Although the cross-examination was hampered somewhat by Morgan's claimed inability to recall particular transactions without knowing the name of the target--information that had been redacted from the contact sheets--the redacted contact sheets did not prevent
Robinson from obtaining testimony from Morgan about the dates of his work as an informant. In fact, Robinson demonstrated that Morgan's testimony about dates was inconsistent. The district court refused to order the Government to provide unredacted contact sheets on the basis that redaction of target names and transaction locations was necessary to protect the integrity of ongoing investigations and to ensure the safety of those involved in them. was harmless. Even if this ruling was error, the error
Morgan accepted the accuracy of the information in
the contact sheets, obviating the need to use the names of the targets in order to prove that Morgan was repeatedly paid for information.
B. Robinson also argues that the district court erred in allowing Detective Joseph to testify that he searched the motel hallway ceiling in response to a tip from a confidential informant.1 He
maintains that the informant's statement was testimonial, and thus inadmissible unless the informant was unavailable to testify and Robinson had a prior opportunity to cross-examine the informant. See Crawford v. Washington, 541 U.S. 36, 59 (2004). Because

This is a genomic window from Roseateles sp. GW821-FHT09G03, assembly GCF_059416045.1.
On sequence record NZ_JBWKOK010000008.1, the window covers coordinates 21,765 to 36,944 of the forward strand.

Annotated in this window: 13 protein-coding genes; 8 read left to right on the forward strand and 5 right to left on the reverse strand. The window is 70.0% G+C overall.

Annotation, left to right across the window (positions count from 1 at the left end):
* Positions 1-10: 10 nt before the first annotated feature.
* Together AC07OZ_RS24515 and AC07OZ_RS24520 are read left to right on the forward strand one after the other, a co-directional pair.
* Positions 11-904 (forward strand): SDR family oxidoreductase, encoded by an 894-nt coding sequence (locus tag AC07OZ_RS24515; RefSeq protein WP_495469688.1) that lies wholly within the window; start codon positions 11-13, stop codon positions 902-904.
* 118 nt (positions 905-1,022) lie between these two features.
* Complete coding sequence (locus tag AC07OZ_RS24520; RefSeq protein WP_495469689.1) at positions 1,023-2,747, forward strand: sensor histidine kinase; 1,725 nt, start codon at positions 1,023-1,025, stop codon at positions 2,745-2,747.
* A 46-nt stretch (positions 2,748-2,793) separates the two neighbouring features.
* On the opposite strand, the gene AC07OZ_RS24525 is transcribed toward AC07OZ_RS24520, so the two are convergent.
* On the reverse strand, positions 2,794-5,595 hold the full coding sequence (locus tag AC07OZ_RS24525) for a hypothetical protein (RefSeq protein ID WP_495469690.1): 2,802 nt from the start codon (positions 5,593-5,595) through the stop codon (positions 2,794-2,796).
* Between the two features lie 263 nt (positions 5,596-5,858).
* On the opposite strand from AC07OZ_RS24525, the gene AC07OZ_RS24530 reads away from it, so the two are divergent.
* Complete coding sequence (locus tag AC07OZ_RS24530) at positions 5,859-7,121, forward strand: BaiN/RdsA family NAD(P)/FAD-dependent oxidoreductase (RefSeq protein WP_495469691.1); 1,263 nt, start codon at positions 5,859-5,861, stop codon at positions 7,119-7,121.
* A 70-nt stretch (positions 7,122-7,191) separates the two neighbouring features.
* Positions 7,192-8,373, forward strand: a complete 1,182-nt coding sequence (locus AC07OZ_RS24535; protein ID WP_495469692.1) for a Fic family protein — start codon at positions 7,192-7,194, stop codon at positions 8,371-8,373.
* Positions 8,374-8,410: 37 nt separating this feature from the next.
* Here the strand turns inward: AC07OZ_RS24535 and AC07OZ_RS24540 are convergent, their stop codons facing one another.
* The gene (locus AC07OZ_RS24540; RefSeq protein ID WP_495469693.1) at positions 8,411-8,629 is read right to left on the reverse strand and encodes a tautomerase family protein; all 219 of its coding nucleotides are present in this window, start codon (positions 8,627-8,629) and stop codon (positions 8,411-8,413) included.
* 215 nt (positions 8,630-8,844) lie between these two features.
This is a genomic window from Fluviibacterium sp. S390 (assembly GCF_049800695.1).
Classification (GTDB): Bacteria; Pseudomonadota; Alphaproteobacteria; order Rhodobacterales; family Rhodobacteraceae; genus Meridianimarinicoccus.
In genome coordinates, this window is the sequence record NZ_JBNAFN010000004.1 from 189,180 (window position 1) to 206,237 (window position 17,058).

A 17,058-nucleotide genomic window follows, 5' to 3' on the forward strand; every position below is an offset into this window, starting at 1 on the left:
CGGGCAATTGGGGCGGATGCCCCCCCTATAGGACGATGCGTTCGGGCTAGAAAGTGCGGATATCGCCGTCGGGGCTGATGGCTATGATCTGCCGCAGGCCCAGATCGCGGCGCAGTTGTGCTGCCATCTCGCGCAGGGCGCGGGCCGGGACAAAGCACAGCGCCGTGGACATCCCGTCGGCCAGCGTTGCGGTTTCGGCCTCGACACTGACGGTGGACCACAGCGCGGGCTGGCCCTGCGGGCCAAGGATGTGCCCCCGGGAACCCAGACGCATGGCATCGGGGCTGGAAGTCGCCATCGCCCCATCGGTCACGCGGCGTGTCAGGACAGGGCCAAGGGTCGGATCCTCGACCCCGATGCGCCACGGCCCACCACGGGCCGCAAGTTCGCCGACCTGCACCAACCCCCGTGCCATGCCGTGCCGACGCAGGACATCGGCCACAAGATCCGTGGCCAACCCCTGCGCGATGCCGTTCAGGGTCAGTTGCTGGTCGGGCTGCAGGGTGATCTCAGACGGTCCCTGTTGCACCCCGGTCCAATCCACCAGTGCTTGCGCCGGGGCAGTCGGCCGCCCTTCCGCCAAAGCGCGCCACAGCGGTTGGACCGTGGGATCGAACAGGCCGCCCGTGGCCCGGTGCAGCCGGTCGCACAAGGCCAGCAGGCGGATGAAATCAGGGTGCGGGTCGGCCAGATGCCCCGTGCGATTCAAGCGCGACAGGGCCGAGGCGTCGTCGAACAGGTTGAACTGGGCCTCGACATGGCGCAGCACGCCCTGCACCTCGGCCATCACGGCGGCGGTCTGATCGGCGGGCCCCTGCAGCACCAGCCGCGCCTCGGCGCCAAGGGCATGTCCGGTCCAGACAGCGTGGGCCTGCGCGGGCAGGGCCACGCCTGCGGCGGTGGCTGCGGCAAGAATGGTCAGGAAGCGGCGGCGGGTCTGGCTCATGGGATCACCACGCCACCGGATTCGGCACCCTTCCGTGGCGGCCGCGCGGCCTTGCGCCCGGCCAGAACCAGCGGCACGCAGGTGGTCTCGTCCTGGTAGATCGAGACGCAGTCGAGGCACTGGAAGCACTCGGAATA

Robinson did not object to Detective Joseph's testimony regarding the tip, we review for plain error.2 See Fed. R. Crim. P. 52(b); To establish
United States v. Olano, 507 U.S. 725, 731-32 (1993).
plain error, Robinson must show that an error occurred, that the error was plain, and that the error affected his substantial rights. See Olano, 507 U.S. at 732. Even if Robinson makes this
three-part showing, correction of the error remains within our discretion, which we should exercise only if the error "seriously affects the fairness, integrity or public reputation of judicial proceedings." Id. (internal quotation marks & alteration omitted).
Robinson does not challenge the validity of the search itself. Indeed, in his opening statement defense counsel told the jury that a confidential informant had relayed to Detective Joseph that "Mr. Robinson is staying at the Super 8 Motel and has hidden drugs in the ceiling." J.A. 135. Defense counsel further highlighted this information about Robinson in his crossexamination of Detective Joseph. J.A. 212-13. 6
Assuming, without deciding, that the district court plainly erred in allowing Detective Joseph to testify about the informant's tip, Robinson cannot demonstrate that the error affected his substantial rights because other substantial evidence connected Robinson to the narcotics at the motel, including the series of telephone calls between Robinson and "Bobby" and Brown's testimony.